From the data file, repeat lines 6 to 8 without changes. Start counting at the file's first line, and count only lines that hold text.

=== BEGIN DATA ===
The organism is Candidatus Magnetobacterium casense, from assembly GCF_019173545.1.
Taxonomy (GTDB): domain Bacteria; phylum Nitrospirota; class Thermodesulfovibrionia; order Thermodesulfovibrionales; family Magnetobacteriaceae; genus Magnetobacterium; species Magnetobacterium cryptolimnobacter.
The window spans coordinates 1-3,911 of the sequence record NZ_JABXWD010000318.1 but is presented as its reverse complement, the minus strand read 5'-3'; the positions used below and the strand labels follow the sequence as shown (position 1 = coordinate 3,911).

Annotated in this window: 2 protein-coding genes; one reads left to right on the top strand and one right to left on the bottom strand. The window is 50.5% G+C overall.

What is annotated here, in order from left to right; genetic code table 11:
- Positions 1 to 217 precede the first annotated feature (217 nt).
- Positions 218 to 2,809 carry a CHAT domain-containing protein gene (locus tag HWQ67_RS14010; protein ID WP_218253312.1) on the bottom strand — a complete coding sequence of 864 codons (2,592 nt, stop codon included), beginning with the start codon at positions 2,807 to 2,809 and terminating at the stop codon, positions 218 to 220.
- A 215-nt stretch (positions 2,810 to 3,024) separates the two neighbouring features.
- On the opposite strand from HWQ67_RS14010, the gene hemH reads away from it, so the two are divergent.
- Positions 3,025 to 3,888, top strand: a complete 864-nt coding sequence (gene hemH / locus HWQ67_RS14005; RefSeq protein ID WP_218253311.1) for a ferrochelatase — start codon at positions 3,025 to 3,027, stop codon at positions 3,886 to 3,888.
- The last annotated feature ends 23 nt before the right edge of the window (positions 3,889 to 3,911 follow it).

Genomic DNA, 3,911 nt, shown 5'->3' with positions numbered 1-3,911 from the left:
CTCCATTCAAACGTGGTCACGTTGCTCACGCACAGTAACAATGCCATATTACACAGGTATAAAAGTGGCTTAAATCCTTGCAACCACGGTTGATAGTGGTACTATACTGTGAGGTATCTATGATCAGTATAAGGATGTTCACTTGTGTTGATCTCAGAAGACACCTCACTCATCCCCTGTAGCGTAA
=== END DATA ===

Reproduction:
- Positions 1 to 217 precede the first annotated feature (217 nt).
- Positions 218 to 2,809 carry a CHAT domain-containing protein gene (locus tag HWQ67_RS14010; protein ID WP_218253312.1) on the bottom strand — a complete coding sequence of 864 codons (2,592 nt, stop codon included), beginning with the start codon at positions 2,807 to 2,809 and terminating at the stop codon, positions 218 to 220.
- A 215-nt stretch (positions 2,810 to 3,024) separates the two neighbouring features.